40. Licensees in the band that are in compliance with the conditions of licence for the current term have an expectation of renewal unless a fundamental reallocation of the band or overriding policy need occurs.Footnote 16 Deployment levels may increase as a result of both the revised deployment requirements as well as the extension of the deployment condition to the end of the licence term. However, given the lack of equipment, additional deployment over the next two years is expected to be minimal.
|Number of Licences||Met Requirement||Partial Deployment||No Deployment|
|172||1 (0.6%)||3 (1.7%)||168 (97.7%)|
41. Currently, the International Telecommunication Union (ITU) Table of Frequency Allocations specifies differences among the three ITU regions for the services allocated in the 3400-3800 MHz band. While the fixed service is allocated on a primary basis for the whole band, the mobile service allocations are not harmonized and are therefore subject to different technical requirements in different ITU regions.
42. Many countries around the world are re-examining their 3400-3800 MHz band plans, or parts thereof, to facilitate the introduction of mobile services. So far, this band has been used in many countries to deploy various fixed services and nomadic applications, which provide voice and data services in rural or remote regions as well as urban areas.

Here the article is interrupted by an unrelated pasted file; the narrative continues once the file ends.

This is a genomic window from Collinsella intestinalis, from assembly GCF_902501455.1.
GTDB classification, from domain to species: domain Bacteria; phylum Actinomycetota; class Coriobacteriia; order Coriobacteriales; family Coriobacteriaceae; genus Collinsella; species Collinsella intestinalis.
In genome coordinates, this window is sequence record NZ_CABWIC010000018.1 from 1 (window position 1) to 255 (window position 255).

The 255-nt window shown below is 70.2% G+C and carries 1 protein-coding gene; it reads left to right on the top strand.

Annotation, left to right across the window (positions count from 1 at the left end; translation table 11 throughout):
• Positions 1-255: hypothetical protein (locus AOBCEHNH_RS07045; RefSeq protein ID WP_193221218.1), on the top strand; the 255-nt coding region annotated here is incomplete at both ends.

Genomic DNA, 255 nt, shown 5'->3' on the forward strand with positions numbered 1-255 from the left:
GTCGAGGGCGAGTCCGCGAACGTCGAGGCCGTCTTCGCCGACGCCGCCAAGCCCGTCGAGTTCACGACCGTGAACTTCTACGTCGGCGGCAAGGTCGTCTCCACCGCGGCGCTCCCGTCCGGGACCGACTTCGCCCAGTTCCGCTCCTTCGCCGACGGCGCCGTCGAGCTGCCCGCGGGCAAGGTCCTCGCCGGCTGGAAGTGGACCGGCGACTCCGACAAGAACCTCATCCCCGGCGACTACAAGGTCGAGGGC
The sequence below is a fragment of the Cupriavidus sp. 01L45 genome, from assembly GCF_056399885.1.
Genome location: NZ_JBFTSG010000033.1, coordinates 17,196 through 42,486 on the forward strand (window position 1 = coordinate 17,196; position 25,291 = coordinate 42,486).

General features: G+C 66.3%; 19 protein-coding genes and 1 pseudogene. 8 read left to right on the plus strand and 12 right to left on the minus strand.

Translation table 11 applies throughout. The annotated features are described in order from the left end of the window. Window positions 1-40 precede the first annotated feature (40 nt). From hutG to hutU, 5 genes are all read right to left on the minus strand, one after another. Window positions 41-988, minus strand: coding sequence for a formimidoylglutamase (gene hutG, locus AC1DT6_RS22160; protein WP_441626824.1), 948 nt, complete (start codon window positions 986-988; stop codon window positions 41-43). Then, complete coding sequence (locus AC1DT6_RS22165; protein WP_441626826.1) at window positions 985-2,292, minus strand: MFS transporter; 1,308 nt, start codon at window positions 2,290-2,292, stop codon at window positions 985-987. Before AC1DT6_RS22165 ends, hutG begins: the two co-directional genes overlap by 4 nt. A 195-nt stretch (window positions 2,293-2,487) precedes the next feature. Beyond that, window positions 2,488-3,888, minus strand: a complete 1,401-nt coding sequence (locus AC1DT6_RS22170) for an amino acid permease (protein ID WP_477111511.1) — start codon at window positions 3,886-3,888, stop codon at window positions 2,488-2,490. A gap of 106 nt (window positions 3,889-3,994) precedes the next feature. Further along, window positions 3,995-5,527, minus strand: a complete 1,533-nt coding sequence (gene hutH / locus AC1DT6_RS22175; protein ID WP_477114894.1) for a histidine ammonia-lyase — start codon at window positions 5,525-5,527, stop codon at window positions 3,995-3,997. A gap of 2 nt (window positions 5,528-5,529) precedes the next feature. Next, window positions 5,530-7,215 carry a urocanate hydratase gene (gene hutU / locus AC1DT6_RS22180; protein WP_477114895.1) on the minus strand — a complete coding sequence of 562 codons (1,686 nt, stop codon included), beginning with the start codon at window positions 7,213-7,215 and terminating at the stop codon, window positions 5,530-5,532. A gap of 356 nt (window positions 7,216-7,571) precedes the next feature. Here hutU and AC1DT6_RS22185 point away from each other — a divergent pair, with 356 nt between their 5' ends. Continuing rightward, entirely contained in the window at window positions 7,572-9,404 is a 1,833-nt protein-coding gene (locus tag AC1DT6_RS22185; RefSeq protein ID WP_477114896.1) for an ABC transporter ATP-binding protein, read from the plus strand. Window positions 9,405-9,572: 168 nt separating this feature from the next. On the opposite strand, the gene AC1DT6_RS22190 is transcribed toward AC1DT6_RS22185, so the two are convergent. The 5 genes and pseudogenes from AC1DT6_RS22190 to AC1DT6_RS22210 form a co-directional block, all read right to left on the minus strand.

43. In Europe, the band 3400-3600 MHz is used primarily for FWA deployments, and this band has numerous country-specific frequency arrangements. To facilitate the introduction of mobile and fixed communications networks, the Electronic Communications Committee of the European Conference of Postal and Telecommunications Administrations has adopted two harmonized frequency-division duplexing (FDD) and TDD frequency arrangements for the band 3400-3600 MHz, and one TDD frequency arrangement for the band 3600-3800 MHz.Footnote 18